One of the unifying features of this time of year – of Thanksgiving and the winter holidays – is food, and lots of it. Although the traditional seasonal consumer excess will be curbed by economic pain this year, many people will still maintain the tradition of gathering with others around the table. This in itself isn't a bad thing: food brings us together, and to many people the experience of sharing a meal is a sacred act.
But Worldchanging readers know that all of this food raises questions from a sustainability perspective. And I can think of no aspect of our diets more controversial than meat .
Readers of this site, by and large, attempt to be good environmental citizens; it’s our unifying feature. While not all of us are vegetarian, most of us are aware of the environmental implications of eating meat – and especially red meat. The environmental degradation associated with raising beef cattle in the United States is particularly troubling, and it came up recently in a conversation.
Why do we eat beef in this country, anyway?
Because, really, it makes no cultural sense. There were no cows in America when Europeans landed here. The cattle we know today are here because we brought them here. This history lesson really messed with my head when I started thinking about it, as I realized how much of our culture, particularly the unsustainable aspects, come from thoughtlessly imposing an old culture into a new world, to which it was not well suited. Invasive species is an older idea than I realized.
We eat beef because the English ate beef.
We have lawns because the English had lawns.
Not just that they had them, but because beef and lawns were status symbols – they are relics of our ‘every man a king’ defiance of an old social order. A signal that we no longer need to work the land in front of our houses just to feed ourselves; we no longer need to use the inexpensive bits of the animal (better steak than haggis, yes?).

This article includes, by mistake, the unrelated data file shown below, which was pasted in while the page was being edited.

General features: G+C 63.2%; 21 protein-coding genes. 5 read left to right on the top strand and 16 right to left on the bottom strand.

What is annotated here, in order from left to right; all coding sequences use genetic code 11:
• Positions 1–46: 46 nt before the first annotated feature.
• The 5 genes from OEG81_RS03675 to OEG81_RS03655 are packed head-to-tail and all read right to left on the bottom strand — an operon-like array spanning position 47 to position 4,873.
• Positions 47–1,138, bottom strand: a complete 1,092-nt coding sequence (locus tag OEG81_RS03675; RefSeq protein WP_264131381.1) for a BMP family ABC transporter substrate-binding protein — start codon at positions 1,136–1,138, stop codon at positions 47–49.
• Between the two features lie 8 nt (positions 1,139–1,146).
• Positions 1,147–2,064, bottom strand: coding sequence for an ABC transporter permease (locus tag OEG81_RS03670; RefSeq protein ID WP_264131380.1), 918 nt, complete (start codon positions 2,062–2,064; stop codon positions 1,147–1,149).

This train of thought made me wonder, if sustainability requires more thoughtful living, can one solution be to localize a little further by ‘eating American’? It is a small part of the large effort we are undertaking, but I am now personally attempting to eat an all-American diet. No beef, but I will eat buffalo. No chicken, but I will eat turkey. I will eat corn and squash and salmon. These things, after all, were meant to live here. Raising native species requires little intervention, little support. Could this be part of our push to restore the ecology of the United States? What would the benefit be of a nation that ate this way? Would it change our thinking about our stewardship of this land? Is there a wider application of the buffalo commons idea?
I am not implying that this represents a full solution to the question of eating (who among us will switch to only bourbon?), but I do think that the thoughtfulness this requires is useful. How intentionally can we throw off our cultural inheritance and honor what is uniquely ours? What historical baggage are we still carrying? How do we unpack it?
Justus Stewart is an urban planner and designer living in Seattle. He currently works on climate planning for local governments. Justus' main interest is the overlap and interrelation of fields usually held as separate.
Photo credit: flickr/trickofthelight, Creative Commons license.